Gay Men's Chorus Delivers Powerful Performance in Front of White House in Wake of Orlando Shooting: 'We Are Not Afraid'

The Gay Men's Chorus sang "We Shall Overcome" at a Sunday vigil to honor of the victims of the Orlando nightclub shooting


Members of the gay community are vowing to “overcome” in the wake of the horrific Orlando, Florida, shooting at a gay nightclub that left at least 50 people dead and dozens injured.

Members of the Gay Men’s Chorus of Washington gathered in front of the White House on Sunday to sing at a vigil in honor of the dozens killed in the deadliest mass shooting in American history.

The men, with many donning the chorus’ signature blue t-shirt, sang “We Shall Overcome,” “Make Them Hear You” from the musical Ragtime and the national anthem.

The men, along with dozens of supporters at the vigil, held signs that read “R.I.P. End Homophobia Now,” “Stop Gun Violence & Homophobia,” “Love Conquers Hate” and more.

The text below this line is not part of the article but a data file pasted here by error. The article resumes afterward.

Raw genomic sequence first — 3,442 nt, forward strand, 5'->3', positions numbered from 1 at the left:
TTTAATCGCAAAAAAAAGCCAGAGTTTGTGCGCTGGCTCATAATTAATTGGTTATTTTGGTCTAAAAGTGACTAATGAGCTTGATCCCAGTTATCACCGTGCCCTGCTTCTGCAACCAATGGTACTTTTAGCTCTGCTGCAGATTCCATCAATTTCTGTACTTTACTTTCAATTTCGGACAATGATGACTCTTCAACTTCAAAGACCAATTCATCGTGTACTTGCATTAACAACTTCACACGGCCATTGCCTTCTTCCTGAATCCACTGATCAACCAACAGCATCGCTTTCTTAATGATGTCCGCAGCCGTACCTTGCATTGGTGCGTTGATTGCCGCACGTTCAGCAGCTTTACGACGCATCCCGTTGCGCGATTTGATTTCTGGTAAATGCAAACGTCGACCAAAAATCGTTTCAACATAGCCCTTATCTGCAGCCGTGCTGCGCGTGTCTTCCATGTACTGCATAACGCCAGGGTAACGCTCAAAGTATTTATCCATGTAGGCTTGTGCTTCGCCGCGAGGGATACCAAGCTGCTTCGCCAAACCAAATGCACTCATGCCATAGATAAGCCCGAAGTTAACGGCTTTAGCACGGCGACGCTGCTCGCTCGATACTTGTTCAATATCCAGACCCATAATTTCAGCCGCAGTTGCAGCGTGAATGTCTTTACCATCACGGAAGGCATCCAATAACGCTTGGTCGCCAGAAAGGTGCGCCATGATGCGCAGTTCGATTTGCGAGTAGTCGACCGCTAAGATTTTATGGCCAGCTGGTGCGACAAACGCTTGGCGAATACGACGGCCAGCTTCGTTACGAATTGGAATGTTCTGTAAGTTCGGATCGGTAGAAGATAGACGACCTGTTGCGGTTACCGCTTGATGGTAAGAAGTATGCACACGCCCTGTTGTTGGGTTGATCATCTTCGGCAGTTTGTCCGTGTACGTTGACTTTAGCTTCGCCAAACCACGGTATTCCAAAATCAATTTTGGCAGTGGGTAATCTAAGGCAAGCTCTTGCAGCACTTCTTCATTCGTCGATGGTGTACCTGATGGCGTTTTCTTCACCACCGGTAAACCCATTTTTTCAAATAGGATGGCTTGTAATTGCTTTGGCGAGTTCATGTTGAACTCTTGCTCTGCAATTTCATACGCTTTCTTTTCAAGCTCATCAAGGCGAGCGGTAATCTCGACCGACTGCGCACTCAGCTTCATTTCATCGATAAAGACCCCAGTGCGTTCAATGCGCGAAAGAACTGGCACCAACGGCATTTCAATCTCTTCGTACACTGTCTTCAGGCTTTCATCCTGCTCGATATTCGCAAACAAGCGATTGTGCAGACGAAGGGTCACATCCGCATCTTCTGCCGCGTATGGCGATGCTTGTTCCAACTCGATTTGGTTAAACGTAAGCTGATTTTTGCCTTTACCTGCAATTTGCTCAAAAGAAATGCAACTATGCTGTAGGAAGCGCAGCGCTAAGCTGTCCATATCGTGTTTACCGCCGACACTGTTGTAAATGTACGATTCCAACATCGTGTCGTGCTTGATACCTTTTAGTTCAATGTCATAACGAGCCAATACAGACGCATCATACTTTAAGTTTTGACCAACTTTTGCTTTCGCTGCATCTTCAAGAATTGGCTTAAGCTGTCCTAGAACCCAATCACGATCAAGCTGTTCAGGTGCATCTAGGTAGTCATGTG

“We are so devastated by the events of today,” a chorus spokesperson said at the event. “I could not grieve more for central Florida right now. The chorus is here to sing for equality and for peace.”

WJLA posted a video of the performance to Facebook.

The moving display came just hours after suspect Omar Saddiqui Mateen allegedly opened fire on Pulse nightclub around 2 a.m., killing at least 49 people and injuring at least 53 before dying in a shootout with authorities after 5 a.m.

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The Islamic State has claimed responsibility for the attack, Reuters reports.

President Barack Obama addressed the nation in the hours after the attack, calling it “act of terror and an act of hate.”

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“What is clear is that [the shooter] was a person filled with hatred,” he said. “This is a sobering reminder that attacks on any American is an attack on all of us.”

Obama urged for stricter gun laws, noting that the attack is a “reminder of how easy it is for someone to get their hands on a weapon that lets them shoot people in a school or in a house of worship or a movie theater or in a nightclub.”

He added: “We have to decide if that’s the country we want to be. To actively do nothing is a decision as well.”

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